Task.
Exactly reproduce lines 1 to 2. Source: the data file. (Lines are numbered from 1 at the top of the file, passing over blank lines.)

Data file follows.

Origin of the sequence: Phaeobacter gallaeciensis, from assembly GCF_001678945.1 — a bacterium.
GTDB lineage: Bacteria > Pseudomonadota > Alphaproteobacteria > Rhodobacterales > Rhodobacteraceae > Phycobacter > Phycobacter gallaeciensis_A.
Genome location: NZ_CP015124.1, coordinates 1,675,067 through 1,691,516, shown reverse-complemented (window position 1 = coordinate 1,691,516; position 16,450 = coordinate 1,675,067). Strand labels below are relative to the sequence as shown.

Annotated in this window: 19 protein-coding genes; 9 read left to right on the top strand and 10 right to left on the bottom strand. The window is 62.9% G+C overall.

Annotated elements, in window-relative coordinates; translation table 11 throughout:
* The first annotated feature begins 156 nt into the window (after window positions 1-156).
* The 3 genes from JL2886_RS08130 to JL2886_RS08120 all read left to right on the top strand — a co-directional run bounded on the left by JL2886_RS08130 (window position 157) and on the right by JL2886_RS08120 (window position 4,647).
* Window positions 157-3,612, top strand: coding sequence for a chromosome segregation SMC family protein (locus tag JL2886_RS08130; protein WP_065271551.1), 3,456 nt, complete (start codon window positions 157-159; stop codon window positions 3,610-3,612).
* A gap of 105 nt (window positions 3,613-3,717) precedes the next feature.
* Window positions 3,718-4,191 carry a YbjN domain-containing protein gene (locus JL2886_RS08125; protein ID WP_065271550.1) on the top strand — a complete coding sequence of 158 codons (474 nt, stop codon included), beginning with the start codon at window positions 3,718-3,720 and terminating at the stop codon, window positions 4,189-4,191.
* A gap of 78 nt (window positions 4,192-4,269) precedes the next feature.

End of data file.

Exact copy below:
Origin of the sequence: Phaeobacter gallaeciensis, from assembly GCF_001678945.1 — a bacterium.
GTDB lineage: Bacteria > Pseudomonadota > Alphaproteobacteria > Rhodobacterales > Rhodobacteraceae > Phycobacter > Phycobacter gallaeciensis_A.